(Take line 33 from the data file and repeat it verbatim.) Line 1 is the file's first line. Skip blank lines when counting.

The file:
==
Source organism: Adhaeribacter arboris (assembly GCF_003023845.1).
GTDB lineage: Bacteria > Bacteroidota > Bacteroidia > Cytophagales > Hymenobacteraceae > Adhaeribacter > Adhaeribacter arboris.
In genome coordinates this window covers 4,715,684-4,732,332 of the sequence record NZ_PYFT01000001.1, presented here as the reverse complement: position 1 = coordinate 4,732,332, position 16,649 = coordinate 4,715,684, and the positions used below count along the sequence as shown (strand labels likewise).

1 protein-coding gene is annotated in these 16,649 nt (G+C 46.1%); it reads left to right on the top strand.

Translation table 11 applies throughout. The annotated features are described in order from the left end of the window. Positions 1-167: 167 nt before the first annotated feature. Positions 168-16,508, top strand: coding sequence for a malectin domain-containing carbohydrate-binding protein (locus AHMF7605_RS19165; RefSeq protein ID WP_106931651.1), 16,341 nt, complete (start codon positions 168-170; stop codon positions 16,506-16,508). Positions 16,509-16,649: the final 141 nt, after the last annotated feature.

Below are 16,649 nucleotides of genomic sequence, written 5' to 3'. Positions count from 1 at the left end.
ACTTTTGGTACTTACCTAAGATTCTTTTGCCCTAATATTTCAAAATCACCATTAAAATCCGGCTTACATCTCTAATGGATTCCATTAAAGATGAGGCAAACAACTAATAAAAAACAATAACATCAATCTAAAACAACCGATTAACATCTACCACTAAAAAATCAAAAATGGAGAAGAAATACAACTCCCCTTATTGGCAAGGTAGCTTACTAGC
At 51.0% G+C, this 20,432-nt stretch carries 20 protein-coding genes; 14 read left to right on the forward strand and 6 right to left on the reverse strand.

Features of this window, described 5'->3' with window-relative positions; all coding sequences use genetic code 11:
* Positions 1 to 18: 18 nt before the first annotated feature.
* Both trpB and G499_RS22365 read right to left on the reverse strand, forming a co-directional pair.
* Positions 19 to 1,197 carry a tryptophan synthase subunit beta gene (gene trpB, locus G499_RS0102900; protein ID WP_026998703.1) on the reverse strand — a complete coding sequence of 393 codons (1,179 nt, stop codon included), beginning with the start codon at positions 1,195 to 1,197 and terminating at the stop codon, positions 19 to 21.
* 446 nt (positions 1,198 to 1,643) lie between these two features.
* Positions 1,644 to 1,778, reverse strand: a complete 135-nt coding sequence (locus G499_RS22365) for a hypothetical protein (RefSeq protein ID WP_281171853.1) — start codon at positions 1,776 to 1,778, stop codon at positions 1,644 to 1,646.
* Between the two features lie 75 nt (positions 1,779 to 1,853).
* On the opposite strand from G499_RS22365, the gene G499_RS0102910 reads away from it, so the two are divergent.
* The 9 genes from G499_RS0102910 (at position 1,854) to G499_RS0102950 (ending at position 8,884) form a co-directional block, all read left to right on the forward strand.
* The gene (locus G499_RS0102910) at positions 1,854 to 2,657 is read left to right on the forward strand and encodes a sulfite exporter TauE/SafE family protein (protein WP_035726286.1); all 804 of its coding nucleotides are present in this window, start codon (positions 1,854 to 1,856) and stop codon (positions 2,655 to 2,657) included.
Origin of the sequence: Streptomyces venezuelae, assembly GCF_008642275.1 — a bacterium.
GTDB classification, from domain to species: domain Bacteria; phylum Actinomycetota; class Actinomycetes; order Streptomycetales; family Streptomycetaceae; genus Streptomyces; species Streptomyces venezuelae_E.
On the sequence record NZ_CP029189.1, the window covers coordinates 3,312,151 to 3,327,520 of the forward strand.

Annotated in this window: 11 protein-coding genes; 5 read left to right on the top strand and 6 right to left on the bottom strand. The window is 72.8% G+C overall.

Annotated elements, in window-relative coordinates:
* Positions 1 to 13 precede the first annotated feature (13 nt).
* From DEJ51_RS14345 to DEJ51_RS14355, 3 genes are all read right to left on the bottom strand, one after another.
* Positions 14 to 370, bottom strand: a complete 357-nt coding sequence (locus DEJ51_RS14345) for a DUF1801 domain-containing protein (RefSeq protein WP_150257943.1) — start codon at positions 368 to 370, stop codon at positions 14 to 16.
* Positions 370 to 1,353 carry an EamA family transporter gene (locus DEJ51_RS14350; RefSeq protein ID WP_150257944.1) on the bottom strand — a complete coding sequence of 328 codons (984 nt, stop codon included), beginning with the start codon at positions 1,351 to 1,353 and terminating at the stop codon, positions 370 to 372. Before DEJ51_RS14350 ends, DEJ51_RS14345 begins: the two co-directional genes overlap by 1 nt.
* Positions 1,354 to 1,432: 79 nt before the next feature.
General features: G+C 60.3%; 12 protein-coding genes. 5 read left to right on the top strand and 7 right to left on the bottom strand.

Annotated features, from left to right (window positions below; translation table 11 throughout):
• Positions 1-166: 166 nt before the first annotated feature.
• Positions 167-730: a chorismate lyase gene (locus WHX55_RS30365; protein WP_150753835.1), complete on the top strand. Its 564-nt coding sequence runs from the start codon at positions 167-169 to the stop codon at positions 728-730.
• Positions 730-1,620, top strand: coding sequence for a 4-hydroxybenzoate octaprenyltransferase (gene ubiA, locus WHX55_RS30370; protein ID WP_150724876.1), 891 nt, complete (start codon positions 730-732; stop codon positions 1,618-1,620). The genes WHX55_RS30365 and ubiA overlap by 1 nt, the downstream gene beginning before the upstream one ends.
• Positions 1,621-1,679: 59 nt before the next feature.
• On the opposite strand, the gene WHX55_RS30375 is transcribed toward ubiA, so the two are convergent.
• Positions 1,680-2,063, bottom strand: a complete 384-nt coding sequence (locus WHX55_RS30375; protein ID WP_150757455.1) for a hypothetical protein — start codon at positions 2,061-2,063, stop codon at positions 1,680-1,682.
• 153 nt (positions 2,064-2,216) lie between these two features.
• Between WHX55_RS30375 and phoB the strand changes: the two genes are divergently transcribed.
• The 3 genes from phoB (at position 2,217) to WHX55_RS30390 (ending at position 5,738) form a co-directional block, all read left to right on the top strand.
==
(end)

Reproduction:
• Positions 730-1,620, top strand: coding sequence for a 4-hydroxybenzoate octaprenyltransferase (gene ubiA, locus WHX55_RS30370; protein ID WP_150724876.1), 891 nt, complete (start codon positions 730-732; stop codon positions 1,618-1,620). The genes WHX55_RS30365 and ubiA overlap by 1 nt, the downstream gene beginning before the upstream one ends.